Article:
In addition, Units bring inputs in terms of researchers with established low and middle income country (LMIC) and UK partnerships or networks and an existing track record of internationally recognised applied global health research in countries eligible for Official Development Assistance (ODA). Groups bring specific inputs in terms of researchers with thematic expertise who are either new to delivering applied health research globally or who are expanding to new global partnerships in ODA-eligible countries.

As a funder, the NIHR supports these inputs in terms of resources (money, knowledge and experience) to commission, fund, manage and monitor the programme.

These inputs then feed into the second stage consisting of the activities undertaken by Units and Groups using their inputs throughout the award period:

  • develop, consolidate and/or expand equitable research partnerships and networks
  • deliver high-quality, ambitious programmes of applied health research
  • deliver a sustainable programme of capacity and capability strengthening at an individual and institutional level

At the funder level, NIHR supports these activities through its own activities around communication, commissioning, training (through the NIHR Academy), award monitoring/guidance and facilitating networking between teams.

There is an arrow indicating the causal flow linking the activities to the third stage – this consists of the intended short-term outputs, which are the tangible, measurable products, goods and services resulting from the activities. In the short term, the following outputs are expected, in line with activities:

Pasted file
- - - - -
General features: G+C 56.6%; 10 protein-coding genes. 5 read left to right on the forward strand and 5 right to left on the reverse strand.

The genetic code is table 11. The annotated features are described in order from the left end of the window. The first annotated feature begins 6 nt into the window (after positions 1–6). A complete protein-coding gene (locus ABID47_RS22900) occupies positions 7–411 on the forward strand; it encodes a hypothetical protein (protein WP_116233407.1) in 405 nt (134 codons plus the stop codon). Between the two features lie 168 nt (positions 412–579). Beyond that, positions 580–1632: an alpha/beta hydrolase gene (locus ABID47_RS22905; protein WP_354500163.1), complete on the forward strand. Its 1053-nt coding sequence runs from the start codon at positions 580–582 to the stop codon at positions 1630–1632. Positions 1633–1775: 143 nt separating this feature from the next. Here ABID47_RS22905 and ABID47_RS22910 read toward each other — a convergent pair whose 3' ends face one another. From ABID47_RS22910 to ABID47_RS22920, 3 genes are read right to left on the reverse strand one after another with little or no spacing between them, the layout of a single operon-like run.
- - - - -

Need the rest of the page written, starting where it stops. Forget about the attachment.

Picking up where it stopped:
• the establishment/strengthening of equitable and sustainable research partnerships and networks, able to win funding from other sources
  • the dissemination of high-quality policy/practice-relevant research outputs tailored to key stakeholders
  • an increased number of trained research and research-enabling staff to strengthen local and/or regional research capacity.

Moreover, even in the short-term, we hope to see an improved quality of care and experience of care among people and communities that directly take part in the research activities in LMICs.

As a funder, NIHR supports the generation of short-term outputs by providing digital open access platforms and dissemination mechanisms.

Moving onto the fourth stage (mid term outcomes), after around three to 10 years, we expect to see the following outcomes:

  • an influence on policy making and practice, as policymakers and practitioners become aware of research outputs and evidence and use these at multiple levels of the health system so that we begin to see positive health outcomes and reduced inequalities for people and communities in LMICs